Chillicothe, Missouri. To the east of this feature, a very moist
airmass has spread north and eastward, with PWATs now analyzed in
the 1.6 to 1.9" range--nearing the 99th percentile for this time
of year. At the surface, a lake-enhanced cold front can be seen
dropping southwestward towards Rensselaer and Ottawa. To the north
of this boundary, conditions are cooler and stabilizing with a
rapid decrease in instability noted the farther north and east you
go towards the lake.

As this aforementioned shortwave/developing surface low
intercepts this southward-moving boundary, expect a proliferation
of widespread light to moderate rainfall and embedded heavier,
convectively-enhanced precipitation rates into the evening hours.
Upstream observations have indicated rainfall rates inching
upwards into the 1-2 in/hour range, with 30 minute rainfall rates
nearing one inch in some instances. Radar imagery depicts classic
low-echo centroid features in the embedded heavier cores currently
spreading east of Peoria and a lack of appreciable lightning
activity confirms warm rain processes are dominating in this
tropical airmass. Guidance has clearly been struggling with the
evolution of the parent circulation, but has continued to latch on
to a farther north solution over the last several hours and this
is confirmed based on satellite and radar loops.

It appears as if a strung-out surface low will probably track
across our far southern tier of counties this evening and
overnight. As an associated 850 mb low deepens, guidance suggests
a pivoting deformation band may yield a longer residence time of
heavier precipitation into our CWA. Given all of this, we`ve opted
to hoist a Flash Flood Watch for our counties south of I-80 where
hi-res guidance is now keying in on a potential for widespread
rainfall amounts of 1-3 inches with pockets of potentially 3-5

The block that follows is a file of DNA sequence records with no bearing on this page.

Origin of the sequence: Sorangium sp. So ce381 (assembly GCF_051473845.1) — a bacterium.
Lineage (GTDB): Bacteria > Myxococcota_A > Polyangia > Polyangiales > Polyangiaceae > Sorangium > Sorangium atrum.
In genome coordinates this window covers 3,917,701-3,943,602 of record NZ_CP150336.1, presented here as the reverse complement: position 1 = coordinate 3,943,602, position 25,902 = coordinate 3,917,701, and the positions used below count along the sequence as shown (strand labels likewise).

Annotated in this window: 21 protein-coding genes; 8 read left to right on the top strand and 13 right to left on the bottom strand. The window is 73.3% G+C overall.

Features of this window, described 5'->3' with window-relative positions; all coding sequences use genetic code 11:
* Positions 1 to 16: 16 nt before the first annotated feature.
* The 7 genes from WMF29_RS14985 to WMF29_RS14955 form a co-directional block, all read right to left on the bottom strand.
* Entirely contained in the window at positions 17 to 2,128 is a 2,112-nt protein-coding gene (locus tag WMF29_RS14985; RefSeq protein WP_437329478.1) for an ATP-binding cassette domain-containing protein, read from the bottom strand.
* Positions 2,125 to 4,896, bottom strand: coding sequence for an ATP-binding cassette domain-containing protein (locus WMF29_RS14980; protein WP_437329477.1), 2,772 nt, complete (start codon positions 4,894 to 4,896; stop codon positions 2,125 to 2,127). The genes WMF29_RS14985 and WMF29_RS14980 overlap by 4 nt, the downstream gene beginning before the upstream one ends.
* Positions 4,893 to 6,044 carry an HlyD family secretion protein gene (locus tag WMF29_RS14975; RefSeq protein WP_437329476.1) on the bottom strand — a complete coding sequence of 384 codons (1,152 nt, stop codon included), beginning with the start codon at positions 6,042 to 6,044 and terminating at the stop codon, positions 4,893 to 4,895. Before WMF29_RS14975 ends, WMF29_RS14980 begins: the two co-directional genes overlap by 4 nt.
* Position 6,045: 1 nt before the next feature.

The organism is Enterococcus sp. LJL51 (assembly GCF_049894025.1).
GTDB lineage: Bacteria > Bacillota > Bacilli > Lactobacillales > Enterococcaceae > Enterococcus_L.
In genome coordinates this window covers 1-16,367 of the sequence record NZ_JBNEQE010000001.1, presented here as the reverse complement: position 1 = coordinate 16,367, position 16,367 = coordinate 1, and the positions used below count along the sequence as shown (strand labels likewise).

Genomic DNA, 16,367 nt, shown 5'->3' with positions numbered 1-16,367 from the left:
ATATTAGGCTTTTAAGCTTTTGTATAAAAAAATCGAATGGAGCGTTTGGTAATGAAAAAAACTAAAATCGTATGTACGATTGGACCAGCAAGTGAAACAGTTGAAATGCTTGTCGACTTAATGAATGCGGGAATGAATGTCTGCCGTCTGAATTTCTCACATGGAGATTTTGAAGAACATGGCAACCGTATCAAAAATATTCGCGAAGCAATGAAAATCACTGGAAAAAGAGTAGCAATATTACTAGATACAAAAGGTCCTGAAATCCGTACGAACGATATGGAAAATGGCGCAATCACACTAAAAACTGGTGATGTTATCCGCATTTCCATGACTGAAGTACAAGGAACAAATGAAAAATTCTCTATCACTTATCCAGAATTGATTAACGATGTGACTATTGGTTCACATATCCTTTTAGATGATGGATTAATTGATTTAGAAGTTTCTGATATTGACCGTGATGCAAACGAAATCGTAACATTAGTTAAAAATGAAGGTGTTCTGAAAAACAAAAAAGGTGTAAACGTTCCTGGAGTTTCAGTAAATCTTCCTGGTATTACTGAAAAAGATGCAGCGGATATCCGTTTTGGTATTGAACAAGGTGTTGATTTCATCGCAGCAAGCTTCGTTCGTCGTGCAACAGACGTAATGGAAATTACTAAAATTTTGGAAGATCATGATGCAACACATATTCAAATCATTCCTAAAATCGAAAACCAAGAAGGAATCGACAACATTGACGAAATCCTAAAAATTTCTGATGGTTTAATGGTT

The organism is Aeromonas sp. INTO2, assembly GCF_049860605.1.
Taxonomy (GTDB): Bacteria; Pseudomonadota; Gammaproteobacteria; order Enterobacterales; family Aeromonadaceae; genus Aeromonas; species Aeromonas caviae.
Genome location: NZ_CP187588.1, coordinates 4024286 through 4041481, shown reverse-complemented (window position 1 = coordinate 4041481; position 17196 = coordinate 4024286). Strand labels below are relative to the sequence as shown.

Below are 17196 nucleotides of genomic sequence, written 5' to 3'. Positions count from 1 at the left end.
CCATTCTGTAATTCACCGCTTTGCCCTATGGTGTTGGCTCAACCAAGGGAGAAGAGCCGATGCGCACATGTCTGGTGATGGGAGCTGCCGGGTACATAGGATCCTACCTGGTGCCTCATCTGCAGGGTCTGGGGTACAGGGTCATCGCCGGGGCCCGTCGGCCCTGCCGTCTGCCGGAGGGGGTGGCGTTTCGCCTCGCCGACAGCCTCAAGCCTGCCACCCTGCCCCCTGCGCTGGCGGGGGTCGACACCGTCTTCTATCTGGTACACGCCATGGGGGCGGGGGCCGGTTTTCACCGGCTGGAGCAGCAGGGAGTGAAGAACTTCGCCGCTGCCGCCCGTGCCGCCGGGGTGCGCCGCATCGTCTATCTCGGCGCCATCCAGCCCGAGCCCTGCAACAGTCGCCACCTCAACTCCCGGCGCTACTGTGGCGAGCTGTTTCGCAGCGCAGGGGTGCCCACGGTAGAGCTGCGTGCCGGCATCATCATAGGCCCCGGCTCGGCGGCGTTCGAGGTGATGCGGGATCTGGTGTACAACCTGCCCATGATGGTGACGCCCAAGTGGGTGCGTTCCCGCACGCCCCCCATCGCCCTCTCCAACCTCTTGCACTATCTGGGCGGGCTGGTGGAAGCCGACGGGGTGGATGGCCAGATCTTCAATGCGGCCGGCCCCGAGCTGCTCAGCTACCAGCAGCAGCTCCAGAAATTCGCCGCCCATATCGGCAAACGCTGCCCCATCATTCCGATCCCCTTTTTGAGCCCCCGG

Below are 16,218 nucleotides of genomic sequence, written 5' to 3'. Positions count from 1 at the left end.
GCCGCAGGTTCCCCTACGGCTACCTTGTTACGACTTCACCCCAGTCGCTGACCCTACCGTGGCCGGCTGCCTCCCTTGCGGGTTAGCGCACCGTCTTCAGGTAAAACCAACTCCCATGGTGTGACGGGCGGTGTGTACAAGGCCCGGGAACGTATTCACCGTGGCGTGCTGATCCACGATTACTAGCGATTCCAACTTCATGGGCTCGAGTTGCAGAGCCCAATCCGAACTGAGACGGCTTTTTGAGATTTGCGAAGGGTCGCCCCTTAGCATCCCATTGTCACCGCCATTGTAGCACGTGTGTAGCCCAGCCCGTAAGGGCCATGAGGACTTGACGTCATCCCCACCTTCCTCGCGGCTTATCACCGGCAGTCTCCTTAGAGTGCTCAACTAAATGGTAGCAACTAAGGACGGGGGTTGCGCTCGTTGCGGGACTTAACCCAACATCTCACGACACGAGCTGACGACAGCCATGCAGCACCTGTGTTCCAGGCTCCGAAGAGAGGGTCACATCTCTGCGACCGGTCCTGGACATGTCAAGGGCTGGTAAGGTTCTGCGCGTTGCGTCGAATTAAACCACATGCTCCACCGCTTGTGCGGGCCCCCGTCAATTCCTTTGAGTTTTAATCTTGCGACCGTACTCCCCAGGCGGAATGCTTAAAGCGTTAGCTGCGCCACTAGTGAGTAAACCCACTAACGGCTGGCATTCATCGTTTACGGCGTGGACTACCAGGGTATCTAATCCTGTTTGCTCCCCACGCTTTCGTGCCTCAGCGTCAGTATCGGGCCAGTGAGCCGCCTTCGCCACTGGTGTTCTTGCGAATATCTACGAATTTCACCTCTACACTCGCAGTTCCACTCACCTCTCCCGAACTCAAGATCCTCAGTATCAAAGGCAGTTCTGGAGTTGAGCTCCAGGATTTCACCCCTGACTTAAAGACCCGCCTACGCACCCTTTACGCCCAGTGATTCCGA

inches of rainfall through Thursday morning. This threat could
potentially spread a bit farther north and west of the current
watch, but rapidly decreasing instability in the post-frontal
airmass should keep overall rainfall rates in check.

Continue to think the severe weather risk remains low, but can`t
rule out some gustier winds across our far southern counties this
afternoon from precip-loaded downdrafts.

Dense fog will continue into the early evening hours across the
nearshore waters. Conditions may improve for a period this evening
as rain begins, but a rapid deterioration in visibilities may re-
develop and attempt to push inland overnight and into Thursday
morning with a potential for pockets of dense fog across parts of
the region.

Carlaw

&&

.LONG TERM...
328 PM CDT

Friday through Wednesday...

Thursday: The surface low and shortwave trough axis responsible for
tonight`s rain is progged to be over north-central Indiana around
12Z Thursday. The back edge of showers should be shifting east of
the I-39 corridor at this time, then gradually edge eastward through
northwest Indiana by early afternoon. With the axis of heavier
showers likely still over NW Indiana for a few hours after daybreak,
will continue the Flash Flood Watch through 15Z. Clouds should
briefly scatter west of the showers in the morning hours before a
healthy cumulus field develops during the afternoon. Most high-res
guidance attempts to initiate an isolated shower or two during the
afternoon where enough heating behind the departing system builds
convective cloud depths. As has been the case this month, guidance
appears to be a bit too high on surface dewpoints, so may be a
little aggressive on producing sufficient cloud depths to generate
precip. Have therefore kept the forecast dry, but would not be
surprised to see an isolated shower or two in the afternoon across
primarily the west half of the CWA.

Thursday night and Friday: Dry weather is expected through much of
this time as the transition to an active set-up for the weekend
begins. However, the initial stages of WAA may be ongoing across the
southern CWA Friday afternoon. This may be enough to generate a few
showers and possibly an elevated storm or two, though chances do not
look overly high.

Friday night through Monday: An active period of weather is expected
during this time as several disturbances, some convectively
enhanced/induced, round an amplifying mid-level ridge across the
lower half of the Mississippi River Valley. The overall message of
the potential for multiple rounds of thunderstorms, some severe,